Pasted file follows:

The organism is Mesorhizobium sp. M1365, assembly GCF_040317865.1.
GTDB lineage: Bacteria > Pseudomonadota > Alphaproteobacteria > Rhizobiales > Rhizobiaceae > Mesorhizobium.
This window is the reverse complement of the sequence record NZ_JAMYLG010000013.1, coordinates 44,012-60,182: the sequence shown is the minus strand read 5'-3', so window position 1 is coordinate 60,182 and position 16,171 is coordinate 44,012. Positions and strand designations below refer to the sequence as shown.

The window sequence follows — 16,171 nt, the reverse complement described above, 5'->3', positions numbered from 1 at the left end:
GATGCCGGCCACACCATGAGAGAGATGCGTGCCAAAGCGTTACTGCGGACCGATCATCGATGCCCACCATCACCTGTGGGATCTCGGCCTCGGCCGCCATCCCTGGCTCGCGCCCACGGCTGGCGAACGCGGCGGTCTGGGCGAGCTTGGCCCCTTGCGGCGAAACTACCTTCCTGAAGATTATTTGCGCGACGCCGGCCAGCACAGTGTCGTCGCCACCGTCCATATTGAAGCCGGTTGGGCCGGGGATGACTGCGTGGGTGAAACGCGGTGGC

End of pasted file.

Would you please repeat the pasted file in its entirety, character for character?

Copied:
The organism is Mesorhizobium sp. M1365, assembly GCF_040317865.1.
GTDB lineage: Bacteria > Pseudomonadota > Alphaproteobacteria > Rhizobiales > Rhizobiaceae > Mesorhizobium.
This window is the reverse complement of the sequence record NZ_JAMYLG010000013.1, coordinates 44,012-60,182: the sequence shown is the minus strand read 5'-3', so window position 1 is coordinate 60,182 and position 16,171 is coordinate 44,012. Positions and strand designations below refer to the sequence as shown.

The window sequence follows — 16,171 nt, the reverse complement described above, 5'->3', positions numbered from 1 at the left end:
GATGCCGGCCACACCATGAGAGAGATGCGTGCCAAAGCGTTACTGCGGACCGATCATCGATGCCCACCATCACCTGTGGGATCTCGGCCTCGGCCGCCATCCCTGGCTCGCGCCCACGGCTGGCGAACGCGGCGGTCTGGGCGAGCTTGGCCCCTTGCGGCGAAACTACCTTCCTGAAGATTATTTGCGCGACGCCGGCCAGCACAGTGTCGTCGCCACCGTCCATATTGAAGCCGGTTGGGCCGGGGATGACTGCGTGGGTGAAACGCGGTGGC